Imagine Obama, instead of getting a tight fade from his favorite Chicago barber, letting his hair grow full into tight curls. Visualize him with one of his father’s indigenous shirts from one of the Kenyan marketplaces frequented by his father.

Picture Michelle emerging from the White House’s Rose Garden with corn rolls atop her head, her black hair glistening in the sun.

Instead of a fist-bump, the two would hold hands and with the other, raise it in the sky making a fist. Of course, this consciousness would be more than just an adornment of clothes, but would be accompanied by an earnest effort to promote knowledge about the African continent. On the White House staff would be the Secretary of the Department of African Consciousness. They would work to foster a sense of unity with the people of the United States and the Motherland.

Could it happen? I don’t know. But we’ve tried the American Dream. Why not try an African one?

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  • hehe

    love, knowledge, respect, and concern of and for ones self, people, history, and culture, should never be a fleeting fad, it should have been, should still be, and hopefully one day will be, a constant in the lives of all people of African decent.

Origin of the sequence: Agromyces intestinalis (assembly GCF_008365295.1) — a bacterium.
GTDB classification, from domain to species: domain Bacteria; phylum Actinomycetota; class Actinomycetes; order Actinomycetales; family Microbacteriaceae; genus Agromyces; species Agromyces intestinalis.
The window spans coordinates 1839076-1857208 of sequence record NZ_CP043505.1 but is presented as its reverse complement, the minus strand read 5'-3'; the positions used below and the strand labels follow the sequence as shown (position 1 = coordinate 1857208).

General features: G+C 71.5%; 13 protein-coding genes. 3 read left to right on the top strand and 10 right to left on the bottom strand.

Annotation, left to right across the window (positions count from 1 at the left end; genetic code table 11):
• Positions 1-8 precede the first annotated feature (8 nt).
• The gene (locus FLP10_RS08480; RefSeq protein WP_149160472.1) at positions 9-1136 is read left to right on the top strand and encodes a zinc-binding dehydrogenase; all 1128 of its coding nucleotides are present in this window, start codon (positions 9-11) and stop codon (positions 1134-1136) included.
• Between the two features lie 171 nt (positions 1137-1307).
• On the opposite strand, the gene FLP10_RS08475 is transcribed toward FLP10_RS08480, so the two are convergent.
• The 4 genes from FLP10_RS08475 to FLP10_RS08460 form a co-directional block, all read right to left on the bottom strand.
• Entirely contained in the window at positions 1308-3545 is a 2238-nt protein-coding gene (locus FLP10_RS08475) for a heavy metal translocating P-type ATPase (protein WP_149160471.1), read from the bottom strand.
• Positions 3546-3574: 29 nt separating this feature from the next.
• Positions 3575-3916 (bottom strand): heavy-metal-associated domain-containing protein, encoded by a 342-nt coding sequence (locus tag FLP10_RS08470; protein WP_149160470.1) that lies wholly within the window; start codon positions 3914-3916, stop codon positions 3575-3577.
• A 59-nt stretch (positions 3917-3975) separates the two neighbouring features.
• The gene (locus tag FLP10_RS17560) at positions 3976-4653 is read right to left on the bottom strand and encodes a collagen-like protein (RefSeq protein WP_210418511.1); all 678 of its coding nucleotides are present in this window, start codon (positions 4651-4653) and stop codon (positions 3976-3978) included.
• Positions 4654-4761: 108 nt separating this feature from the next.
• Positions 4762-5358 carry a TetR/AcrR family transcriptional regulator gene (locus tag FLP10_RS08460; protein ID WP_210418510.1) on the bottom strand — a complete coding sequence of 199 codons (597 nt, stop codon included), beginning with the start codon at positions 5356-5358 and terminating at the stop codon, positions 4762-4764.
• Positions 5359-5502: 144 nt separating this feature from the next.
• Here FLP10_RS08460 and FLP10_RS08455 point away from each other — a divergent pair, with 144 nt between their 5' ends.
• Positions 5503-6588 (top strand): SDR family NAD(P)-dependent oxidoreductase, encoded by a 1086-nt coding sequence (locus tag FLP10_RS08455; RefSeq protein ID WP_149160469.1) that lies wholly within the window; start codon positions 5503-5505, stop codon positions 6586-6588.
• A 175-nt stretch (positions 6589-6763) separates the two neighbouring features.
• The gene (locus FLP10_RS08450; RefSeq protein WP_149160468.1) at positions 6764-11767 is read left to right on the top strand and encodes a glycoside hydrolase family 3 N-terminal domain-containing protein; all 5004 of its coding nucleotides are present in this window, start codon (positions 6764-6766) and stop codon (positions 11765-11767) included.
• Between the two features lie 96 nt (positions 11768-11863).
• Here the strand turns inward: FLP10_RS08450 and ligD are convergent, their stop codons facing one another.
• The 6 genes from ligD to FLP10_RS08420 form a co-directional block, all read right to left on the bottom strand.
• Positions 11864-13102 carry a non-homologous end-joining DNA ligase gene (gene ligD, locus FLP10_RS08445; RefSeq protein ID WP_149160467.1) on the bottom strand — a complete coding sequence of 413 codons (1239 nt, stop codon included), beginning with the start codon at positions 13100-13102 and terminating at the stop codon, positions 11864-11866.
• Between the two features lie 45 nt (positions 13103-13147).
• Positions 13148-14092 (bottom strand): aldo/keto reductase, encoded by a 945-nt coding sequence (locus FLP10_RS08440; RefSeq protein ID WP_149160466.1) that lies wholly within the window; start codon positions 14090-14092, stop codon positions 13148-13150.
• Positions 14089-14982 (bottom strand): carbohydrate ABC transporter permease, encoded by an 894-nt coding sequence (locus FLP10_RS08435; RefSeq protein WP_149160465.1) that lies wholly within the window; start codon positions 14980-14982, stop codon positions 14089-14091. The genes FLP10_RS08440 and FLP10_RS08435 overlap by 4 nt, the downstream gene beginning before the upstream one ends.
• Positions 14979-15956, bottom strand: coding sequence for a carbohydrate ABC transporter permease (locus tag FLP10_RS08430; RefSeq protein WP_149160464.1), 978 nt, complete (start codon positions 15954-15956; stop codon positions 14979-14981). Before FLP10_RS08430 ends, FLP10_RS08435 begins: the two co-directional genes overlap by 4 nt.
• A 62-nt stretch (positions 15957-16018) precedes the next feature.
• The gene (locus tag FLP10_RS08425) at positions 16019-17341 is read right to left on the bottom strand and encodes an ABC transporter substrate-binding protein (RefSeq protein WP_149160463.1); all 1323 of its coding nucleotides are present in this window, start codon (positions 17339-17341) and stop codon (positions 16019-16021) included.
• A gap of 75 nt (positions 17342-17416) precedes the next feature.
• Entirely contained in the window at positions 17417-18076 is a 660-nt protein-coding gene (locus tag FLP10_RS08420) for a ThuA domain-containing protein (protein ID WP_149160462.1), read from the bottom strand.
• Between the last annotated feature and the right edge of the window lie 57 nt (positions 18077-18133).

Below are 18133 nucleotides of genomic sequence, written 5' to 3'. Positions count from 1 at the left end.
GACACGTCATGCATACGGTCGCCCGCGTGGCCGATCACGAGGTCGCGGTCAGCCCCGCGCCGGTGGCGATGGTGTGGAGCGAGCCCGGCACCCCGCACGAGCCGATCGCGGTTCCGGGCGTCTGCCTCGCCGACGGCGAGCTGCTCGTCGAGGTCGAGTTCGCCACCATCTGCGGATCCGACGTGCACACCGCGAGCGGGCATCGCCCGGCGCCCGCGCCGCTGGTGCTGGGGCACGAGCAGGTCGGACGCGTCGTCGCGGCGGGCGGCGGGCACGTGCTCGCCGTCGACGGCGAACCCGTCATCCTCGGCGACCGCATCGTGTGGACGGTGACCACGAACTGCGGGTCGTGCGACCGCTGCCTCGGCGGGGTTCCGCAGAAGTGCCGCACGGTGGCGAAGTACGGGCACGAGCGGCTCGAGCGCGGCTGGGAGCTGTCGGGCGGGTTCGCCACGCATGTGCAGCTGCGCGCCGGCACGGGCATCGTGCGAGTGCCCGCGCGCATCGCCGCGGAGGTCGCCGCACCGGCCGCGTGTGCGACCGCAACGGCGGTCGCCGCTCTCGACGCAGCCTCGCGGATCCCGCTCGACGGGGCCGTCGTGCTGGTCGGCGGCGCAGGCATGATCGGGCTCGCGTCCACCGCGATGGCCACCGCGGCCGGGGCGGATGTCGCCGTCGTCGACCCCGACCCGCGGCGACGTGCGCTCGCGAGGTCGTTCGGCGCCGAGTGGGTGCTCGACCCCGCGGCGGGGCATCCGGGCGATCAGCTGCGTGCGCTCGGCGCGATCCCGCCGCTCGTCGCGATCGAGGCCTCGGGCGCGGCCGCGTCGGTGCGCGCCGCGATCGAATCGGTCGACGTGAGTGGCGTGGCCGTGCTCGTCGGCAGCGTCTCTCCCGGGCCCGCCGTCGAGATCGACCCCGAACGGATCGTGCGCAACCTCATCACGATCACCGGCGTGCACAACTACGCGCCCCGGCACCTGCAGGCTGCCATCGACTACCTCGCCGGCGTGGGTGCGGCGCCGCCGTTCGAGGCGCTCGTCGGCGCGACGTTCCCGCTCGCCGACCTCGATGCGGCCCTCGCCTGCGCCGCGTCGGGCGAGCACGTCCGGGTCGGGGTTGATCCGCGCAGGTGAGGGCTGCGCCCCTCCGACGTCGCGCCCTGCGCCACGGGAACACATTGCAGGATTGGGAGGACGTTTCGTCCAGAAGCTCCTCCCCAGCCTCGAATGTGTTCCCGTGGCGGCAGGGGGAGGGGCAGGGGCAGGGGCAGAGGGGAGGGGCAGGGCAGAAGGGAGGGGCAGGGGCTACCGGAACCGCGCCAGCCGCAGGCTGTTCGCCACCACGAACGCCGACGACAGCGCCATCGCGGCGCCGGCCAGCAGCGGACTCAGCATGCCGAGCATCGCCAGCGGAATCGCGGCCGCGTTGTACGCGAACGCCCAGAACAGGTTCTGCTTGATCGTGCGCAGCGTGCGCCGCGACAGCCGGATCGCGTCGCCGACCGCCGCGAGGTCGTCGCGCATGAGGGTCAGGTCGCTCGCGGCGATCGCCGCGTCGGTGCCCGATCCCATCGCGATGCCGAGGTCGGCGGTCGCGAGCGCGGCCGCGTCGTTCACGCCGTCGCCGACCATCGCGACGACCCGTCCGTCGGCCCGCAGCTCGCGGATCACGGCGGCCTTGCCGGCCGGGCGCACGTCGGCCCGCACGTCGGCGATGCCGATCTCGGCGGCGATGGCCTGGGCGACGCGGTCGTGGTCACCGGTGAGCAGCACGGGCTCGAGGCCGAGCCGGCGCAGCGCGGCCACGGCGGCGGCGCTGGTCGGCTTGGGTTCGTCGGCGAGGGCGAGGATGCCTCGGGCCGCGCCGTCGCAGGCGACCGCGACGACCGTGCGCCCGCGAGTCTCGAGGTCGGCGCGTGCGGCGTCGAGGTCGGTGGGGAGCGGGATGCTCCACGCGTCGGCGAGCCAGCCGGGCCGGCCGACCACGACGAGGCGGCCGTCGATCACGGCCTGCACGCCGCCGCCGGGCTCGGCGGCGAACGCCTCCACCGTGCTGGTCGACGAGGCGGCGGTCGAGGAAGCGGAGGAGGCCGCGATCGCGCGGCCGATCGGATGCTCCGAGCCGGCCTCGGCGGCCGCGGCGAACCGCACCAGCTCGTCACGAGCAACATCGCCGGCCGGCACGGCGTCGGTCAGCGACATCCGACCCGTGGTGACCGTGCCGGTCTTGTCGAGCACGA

• http://revolutiongrl.blogspot.com anonygrl

    i am black american, my culture and viewpoint is one separate from that of the continent of africa. i’m proud to be a black woman, but at the same time there’s so much that goes into “afrocentricity” that i sometimes feel i am unequipped to understand. tbh, when i think of it, it reminds me of clinging to a culture that was ripped from me long before i was born. i don’t know my rightful last name, i don’t know what country (or countries) of origin in africa my family come from, and there’s just so much pain that comes along with it.

    black americans have our own culture too, although people would like to forget that or make us feel ashamed of it, like it’s not “real.” why should i embrace bits and pieces of something when i have my own culture to try and make sense of?

  • Black American

    I agree with Anonygirl. I’m a Black American and can’t completely identify with many cultures in Africa (because HELLO!! Africa’s a continent that has many different people with many different cultures).

    I’ve always felt that the afrocentric movement was over doing it. I love being Black and know that I’m part of the African Diaspora, don’t get me wrong, but I feel that it’s a bit much to try and overidentify with something that doesn’t truly reflect my everyday.

  • Joe Clyde

    What happened was that it became cool to be Euro-Centric.

    The new status symbol is knowing the latest “white” rock bands, saying you don’t listen to R&B (as if whites don’t listen to R&B), saying you date outside of your race…..etc.

    Black or Blackness is a synonym for ignorance, and shame now.

  • Miss Luna

    She said, “Afrocentricity was of the past”
    So she got into R&B, Hip-House, Bass and Jazz

    Great comment, Joe clyde.